Delhi’s first internet de-addiction centre helps children log out of the virtual world
Her smart phone was 14-year-old Preeti’s best friend. She would eat, sleep and play with it, preferring to be alone rather than meeting friends and relatives. Her internet addiction reached a level where she would be depressed if her Facebook posts didn’t get enough ‘likes’.Updated: Aug 03, 2014 02:53 IST
Her smart phone was 14-year-old Preeti’s best friend. She would eat, sleep and play with it, preferring to be alone rather than meeting friends and relatives. Her internet addiction reached a level where she would be depressed if her Facebook posts didn’t get enough ‘likes’.
Worried, her parents took her to the Centre for Children in Internet and Technology Distress, Delhi’s first internet de-addiction centre.
Preeti currently spends her weekends at the Centre where she is counseled on the harmful effects of being online for long hours. She is also encouraged to play indoor and outdoor games such as hopscotch and seven stones , read books, practice yoga, and participate in story-telling sessions. “The idea is to let her discover the joys of traditional games and physical interactions,” said Rahul Verma, founder of Uday Foundation.
Children play indoor games as part of their counselling at the internet de-addiction centre in Delhi. The centre’s walls (right) are adorned with posters and photos warning of the ill-effects of internet addiction. (Arun Sharma/HT Photo)
The Centre — located in south Delhi’s Sarvodaya Enclave — was started three weeks ago by the Uday Foundation, an NGO. It has a counselling room, an activity-cum-play- room and a library. The walls are adorned with black-and-white photos of children playing outdoors and posters warning children of the ill-effects of internet addiction and safe usage of social media such as ‘Life was much easier when Apple and Blackberry were just fruits’.
Around 60 children are undergoing de-addiction at the centre. “While younger children are hooked to online games, older ones are addicted to Facebook and Whatsapp. We try to help them make emotional connections in the real world,” said Dr Tara, a counselor at the centre. .
Delhi’s centre is the second in the country after the National Institute of Mental Health and Neuro Sciences (Nimhans) started a de-addiction clinic in Bangalore called Shut (Service for Healthy Use of Technology) this April.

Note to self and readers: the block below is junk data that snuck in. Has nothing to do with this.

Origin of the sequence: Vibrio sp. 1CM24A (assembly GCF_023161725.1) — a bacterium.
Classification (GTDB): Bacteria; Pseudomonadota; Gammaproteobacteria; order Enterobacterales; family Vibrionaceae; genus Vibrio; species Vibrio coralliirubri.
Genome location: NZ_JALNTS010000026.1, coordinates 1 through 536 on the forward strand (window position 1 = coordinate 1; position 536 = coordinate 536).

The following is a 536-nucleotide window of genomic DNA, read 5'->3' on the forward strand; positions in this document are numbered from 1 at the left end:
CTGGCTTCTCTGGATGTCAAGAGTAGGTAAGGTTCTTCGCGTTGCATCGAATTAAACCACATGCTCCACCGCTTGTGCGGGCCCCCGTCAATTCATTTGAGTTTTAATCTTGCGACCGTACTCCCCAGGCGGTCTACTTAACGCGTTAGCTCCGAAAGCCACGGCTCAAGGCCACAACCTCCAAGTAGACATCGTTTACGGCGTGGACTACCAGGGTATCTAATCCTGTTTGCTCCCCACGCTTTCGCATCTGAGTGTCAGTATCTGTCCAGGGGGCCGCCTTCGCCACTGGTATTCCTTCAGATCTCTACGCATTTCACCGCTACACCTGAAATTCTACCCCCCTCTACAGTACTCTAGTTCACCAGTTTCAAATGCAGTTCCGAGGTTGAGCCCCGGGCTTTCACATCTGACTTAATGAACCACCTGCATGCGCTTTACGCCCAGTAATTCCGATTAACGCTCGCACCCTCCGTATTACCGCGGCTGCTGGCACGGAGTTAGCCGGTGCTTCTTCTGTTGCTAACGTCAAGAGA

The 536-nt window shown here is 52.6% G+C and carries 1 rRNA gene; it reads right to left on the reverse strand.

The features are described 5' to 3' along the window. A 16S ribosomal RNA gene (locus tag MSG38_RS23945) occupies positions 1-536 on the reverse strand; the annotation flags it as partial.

“We had a case where a child was so addicted to online games that he lost all interest in studies, failed and finally dropped out of school. Internet addiction, if untreated, can have disastrous consequences. There is a need for a mass awareness programmes about judicious use of technology,” said Dr Manoj Kumar Sharma, associate professor at Nimhans and coordinator at the Shut clinic.
A study by Nimhans in April this year revealed 73% of teenagers in Bangalore suffered from psychiatric distress. Children in the age group of 13-15 years were hooked to video games. And those in the age-group of 15-17 years were addicted to Facebook. . They exhibited physical problems like eye strain, a dysfunction in academics and social life, and were losing out on recreational activities. “Enchantment with gadgets is a big challenge for all and more so with children and teenagers and young adults too. Gadget have become substitutes for emotional ties in the family,” says Tulsi Patel, professor , sociology, Delhi School of Economics.
Psychiatrists say, Internet addiction which has emerged as a serious problem could lead to a range of psychological and behavioural problems such as insomnia, lack of concentration and constant irritation. “I see at least 10 children with severe internet addiction every week,” says Jitendra Nagpal, a Delhi-based psychiatrist.
“Thankfully, both schools and parents have realized the magnitude of the problem and are taking corrective steps,” says Nagpal.
But do these centres – popular in the West – really help? Delhi-based Rakhi Kharbanda believes so. Both her 18-year-old daughter and 12-year-old son were addicted to the Internet and were taken to the Centre for treatment. “My daughter got aggressive and would not even touch her food if the Wifi did not work at home. She would also often complain of being neglected in a Facebook group. Counseling at the Centre worked and my son’s school also organised a session with a psychiatrist, which was helpful,” says Kharbanda.